Philosophers may be using intuitions in a way that roughly mirrors reflective equilibrium (RE). This becomes clearer as one zooms in and out of the arc of a philosopher’s argument, as one views her whole body of work and as one traces how her thought progressed based on critical dialogue with other philosophers. Disagreement prompts revision and refinement. In such a practice, intuitions serve as revisable bits of data. Confidence in particular intuitions about particular cases may vary depending on how an intuition relates to the whole set of data. Intuitions feed the inference machine by providing a practical starting point for the formation of a robust theory or form of epistemic justification. I could make a stronger case for this point by specifically showing how Searle and Davidson are using intuitions in this way, but, for now, the mere plausibility that this is what is happening is enough to cast doubt that both proponents and opponents of intuition know what they are doing when they are using intuitions. I hold that they are using intuitions as useful heuristics or first approximations. These approximations often alert philosophers and their audience that something else must be accounted for—that there is a need for additional reasoning, theorizing and analysis.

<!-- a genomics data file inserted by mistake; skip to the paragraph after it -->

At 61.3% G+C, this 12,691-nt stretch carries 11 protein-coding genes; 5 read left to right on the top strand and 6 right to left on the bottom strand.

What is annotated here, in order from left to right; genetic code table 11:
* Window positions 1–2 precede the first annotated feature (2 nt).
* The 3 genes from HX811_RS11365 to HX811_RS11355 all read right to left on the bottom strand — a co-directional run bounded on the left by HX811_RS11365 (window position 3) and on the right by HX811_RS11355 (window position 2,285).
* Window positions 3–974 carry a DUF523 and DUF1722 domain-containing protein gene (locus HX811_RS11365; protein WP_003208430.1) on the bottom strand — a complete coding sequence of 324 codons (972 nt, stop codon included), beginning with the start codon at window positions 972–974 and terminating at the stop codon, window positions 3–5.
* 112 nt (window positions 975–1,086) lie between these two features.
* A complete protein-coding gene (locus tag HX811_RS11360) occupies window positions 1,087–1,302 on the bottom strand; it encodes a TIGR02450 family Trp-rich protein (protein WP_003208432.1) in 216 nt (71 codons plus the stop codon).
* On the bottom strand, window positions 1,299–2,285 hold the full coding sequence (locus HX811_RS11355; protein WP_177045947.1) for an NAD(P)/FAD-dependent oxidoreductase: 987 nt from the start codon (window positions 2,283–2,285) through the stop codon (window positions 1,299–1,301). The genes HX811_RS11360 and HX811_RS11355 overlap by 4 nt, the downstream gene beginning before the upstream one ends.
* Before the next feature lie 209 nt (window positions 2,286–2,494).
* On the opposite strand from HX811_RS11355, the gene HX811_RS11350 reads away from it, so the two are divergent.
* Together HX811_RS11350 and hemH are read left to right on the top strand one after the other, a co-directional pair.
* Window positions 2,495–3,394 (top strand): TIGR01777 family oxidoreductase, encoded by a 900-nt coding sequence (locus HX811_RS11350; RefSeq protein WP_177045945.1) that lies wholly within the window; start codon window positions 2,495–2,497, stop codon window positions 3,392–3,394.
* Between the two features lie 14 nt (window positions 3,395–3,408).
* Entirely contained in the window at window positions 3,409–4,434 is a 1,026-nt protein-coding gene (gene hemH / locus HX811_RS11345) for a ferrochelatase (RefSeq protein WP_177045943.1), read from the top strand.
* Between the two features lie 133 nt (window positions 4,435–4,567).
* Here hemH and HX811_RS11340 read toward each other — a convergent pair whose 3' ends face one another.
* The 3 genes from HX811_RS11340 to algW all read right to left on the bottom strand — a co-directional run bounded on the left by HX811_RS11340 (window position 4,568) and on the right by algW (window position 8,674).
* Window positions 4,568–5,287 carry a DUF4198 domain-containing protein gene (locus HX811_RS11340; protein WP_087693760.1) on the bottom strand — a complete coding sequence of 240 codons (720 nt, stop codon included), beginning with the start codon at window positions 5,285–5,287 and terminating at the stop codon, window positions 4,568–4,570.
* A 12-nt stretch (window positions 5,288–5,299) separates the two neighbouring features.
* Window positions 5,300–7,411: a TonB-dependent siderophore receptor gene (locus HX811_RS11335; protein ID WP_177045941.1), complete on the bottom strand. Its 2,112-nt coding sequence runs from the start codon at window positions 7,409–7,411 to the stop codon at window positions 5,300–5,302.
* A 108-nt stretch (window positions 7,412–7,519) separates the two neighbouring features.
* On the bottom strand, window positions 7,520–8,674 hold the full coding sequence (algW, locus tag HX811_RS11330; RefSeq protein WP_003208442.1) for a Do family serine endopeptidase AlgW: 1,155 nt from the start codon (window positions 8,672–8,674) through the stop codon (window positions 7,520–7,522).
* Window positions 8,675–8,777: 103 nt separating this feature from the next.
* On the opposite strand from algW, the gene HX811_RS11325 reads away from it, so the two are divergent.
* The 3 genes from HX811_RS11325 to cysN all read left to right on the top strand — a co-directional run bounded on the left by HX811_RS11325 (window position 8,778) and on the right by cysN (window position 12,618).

Finally, I will argue intuitions are hopeful when used as bits of evidence within the method of reflective equilibrium. Intuitions gain their hope within RE because RE is a practice that exhibits all four criteria of hope.
- External Corroboration: Empirical facts and a wide range of theories are considered; adjustments to one’s total set of evidence are made in light of these considerations.
- Internal Coherence: To quote Rawls, the goal of reflection is, “a matter of the mutual support of many considerations, of everything fitting together into one coherent view” (TJ, p. 21).